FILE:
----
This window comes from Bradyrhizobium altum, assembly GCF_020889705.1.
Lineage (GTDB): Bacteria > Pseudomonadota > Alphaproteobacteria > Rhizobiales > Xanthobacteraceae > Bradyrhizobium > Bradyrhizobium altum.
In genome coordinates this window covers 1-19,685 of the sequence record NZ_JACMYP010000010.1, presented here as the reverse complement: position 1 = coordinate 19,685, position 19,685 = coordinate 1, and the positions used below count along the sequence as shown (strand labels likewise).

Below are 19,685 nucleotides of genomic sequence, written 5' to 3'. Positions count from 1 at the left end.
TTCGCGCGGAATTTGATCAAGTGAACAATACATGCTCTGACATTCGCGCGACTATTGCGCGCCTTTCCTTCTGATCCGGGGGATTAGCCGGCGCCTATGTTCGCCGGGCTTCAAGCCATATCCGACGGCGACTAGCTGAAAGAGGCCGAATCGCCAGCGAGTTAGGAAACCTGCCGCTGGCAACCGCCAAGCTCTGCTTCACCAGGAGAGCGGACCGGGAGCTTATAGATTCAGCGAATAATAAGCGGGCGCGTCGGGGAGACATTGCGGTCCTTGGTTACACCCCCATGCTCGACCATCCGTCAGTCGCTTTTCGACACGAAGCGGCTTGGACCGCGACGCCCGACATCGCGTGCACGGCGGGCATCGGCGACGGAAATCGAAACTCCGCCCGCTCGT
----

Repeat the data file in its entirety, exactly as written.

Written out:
This window comes from Bradyrhizobium altum, assembly GCF_020889705.1.
Lineage (GTDB): Bacteria > Pseudomonadota > Alphaproteobacteria > Rhizobiales > Xanthobacteraceae > Bradyrhizobium > Bradyrhizobium altum.
In genome coordinates this window covers 1-19,685 of the sequence record NZ_JACMYP010000010.1, presented here as the reverse complement: position 1 = coordinate 19,685, position 19,685 = coordinate 1, and the positions used below count along the sequence as shown (strand labels likewise).

Below are 19,685 nucleotides of genomic sequence, written 5' to 3'. Positions count from 1 at the left end.
TTCGCGCGGAATTTGATCAAGTGAACAATACATGCTCTGACATTCGCGCGACTATTGCGCGCCTTTCCTTCTGATCCGGGGGATTAGCCGGCGCCTATGTTCGCCGGGCTTCAAGCCATATCCGACGGCGACTAGCTGAAAGAGGCCGAATCGCCAGCGAGTTAGGAAACCTGCCGCTGGCAACCGCCAAGCTCTGCTTCACCAGGAGAGCGGACCGGGAGCTTATAGATTCAGCGAATAATAAGCGGGCGCGTCGGGGAGACATTGCGGTCCTTGGTTACACCCCCATGCTCGACCATCCGTCAGTCGCTTTTCGACACGAAGCGGCTTGGACCGCGACGCCCGACATCGCGTGCACGGCGGGCATCGGCGACGGAAATCGAAACTCCGCCCGCTCGT